I would imagine that the reason you are watching this, is that you are considering either now, or some time in the future, selling or buying a business. Understanding the factors that determine the value of any business, will pay tangible dividends whether you intend to sell or buy a business.
If selling, such understanding will help one focus on ways to increase one’s business’s short and long-term profitability. This in turn, will assist one in positioning one’s business for sale to receive the highest price.
Similarly, if considering the purchase of a business, such knowledge will ensure that the value of the business is truly understood thereby affording one the best opportunity for a successful purchase.
So a good place to start might be to understand what a Business Valuation is.
A business valuation is defined by Wiki as “a process, and a set of procedures used to estimate the economic value of an owner’s interest in a business”. Note that the definition included some key words such as “process” “estimated” , “Economic Value” and “owners interest”. A meaningful evaluation therefore needs to be based on a set of procedures and through a valuation process that reflects the economic value of an owner’s interest in the business. A meaningful valuation is not derived at, through simple multiples. Multiples almost never reflect the true value of a specific company, but rather reflect the median or average of a specific industry or distribution group as it’s known in statistics.
There is a pseudo-science, or an art if you would, that provides the foundation for skilled business analysts and appraisers to estimate what a business is worth. This is often viewed as a “black box.” Resulting in a mythology around valuation of private businesses. To help de-mystify the valuation process, I first want to identify a few myths about valuing private business so that you can avoid the pitfalls these myths present.
Valuing a private business should only be done when the business is ready to be sold.
Knowing the value of ones business, will assist one in determining the relationship between an owner’s expected value, vs. a market reality value, and affording one the ability to properly plan for growth and maximum value.
If a business is to have a life beyond that of its current owner, then realistic knowledge of value, and effective planning for ownership transition requires a regular valuation of one’s business.
Here is another one.
Businesses in my industry always sell for X times annual revenue or X times earnings so why should I pay someone to value my business?
The short answer is that as stated previously, these are simply erroneous numbers, reflective of industry or transaction medians without consideration to the subject company’s specific performance, efficiency and many other valuation factors. In a previous episode of the Pacific Video Blog Tim Quarles demystifies multiples and encourage you to watch it in order to learn more about multiples.
I am sure most of you have heard something like this:
Joe Doe with a similar business sold it for three times revenue or X times earnings just last year.
My business is worth at least this much!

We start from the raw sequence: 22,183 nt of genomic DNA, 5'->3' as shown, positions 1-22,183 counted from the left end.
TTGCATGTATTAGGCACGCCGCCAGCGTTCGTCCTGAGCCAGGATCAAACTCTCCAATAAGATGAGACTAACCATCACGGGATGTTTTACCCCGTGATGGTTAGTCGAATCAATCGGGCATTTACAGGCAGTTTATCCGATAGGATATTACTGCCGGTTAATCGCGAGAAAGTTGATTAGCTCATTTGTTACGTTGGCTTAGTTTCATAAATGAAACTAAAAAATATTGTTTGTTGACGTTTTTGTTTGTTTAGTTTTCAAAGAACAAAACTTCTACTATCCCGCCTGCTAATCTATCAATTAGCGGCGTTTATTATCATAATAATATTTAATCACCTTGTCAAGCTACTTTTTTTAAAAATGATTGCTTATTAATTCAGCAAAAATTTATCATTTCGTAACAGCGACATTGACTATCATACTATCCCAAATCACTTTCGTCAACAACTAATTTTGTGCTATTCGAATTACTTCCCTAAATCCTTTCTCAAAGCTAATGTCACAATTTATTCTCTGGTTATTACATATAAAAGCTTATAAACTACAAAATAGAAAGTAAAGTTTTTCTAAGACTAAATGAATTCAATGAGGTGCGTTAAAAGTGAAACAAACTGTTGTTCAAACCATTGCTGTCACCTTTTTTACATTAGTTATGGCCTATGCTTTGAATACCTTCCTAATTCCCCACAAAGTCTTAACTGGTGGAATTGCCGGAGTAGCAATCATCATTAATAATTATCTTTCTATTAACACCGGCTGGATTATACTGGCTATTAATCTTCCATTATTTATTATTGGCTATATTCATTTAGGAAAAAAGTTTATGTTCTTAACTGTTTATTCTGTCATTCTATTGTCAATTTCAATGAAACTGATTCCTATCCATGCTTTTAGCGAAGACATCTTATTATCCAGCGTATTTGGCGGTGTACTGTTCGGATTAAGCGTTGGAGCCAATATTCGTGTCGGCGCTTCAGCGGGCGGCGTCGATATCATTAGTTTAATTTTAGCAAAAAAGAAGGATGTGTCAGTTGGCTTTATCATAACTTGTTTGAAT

Maybe yes, and maybe no.
What happened last year is not really relevant to what something is worth today.
What ones business is worth today is largely dependent on various factors including:
- How much does the business generate today?
- How much cash can the business generate in the future?
- How predictable and sustainable are those cash flow earnings; and
- What is a buyer’s, required return on their investment in your business, based on relevant risk and time factors?
- Additionally, there are many value drivers that one needs to consider.
The value of a business is its fair market value. The International Business Brokers Association defines FMV as that price paid for a business by a willing buyer to a willing seller when each is fully informed and neither is under pressure to act. The value of ones business however, may or may not be reflected in the transacting price. So price and value are not necessarily congruent, since value is perceived and driven by assumptions and perception, while price is a reality, driven by the market and compulsion.
Though we often say that if a business is not making money then what are we selling, it can also be stated that another myth could be that one’s business financials show it losing money so it is not worth much. Most private businesses appear to lose money. Appearances, however, are often misleading and you may want to check out our “Investing in Taxes” video blog for some additional insight on the subject. Unlike public companies, the separation between ownership and management does not really exist in a private business and so, owners and or their accountants may reflect various levels of discretion over how much money the enterprise is generating, since the more they show, the more taxes they will need to pay. Recasting or normalizing the financials to reflect the true earnings of a business is a critical activity to accurately reflect the value of a business for purchase or sale purpose.
There are many value drivers that one should also consider beyond just the numbers when valuing a business for purchase or sale.
In the final analysis, there are many important reasons that a business owner should know the value of his or her businesses long before a decision is made to sell it.
By understanding the basics, one can successfully plan one’s financial future by understanding the value of ones’ most important asset. The Business.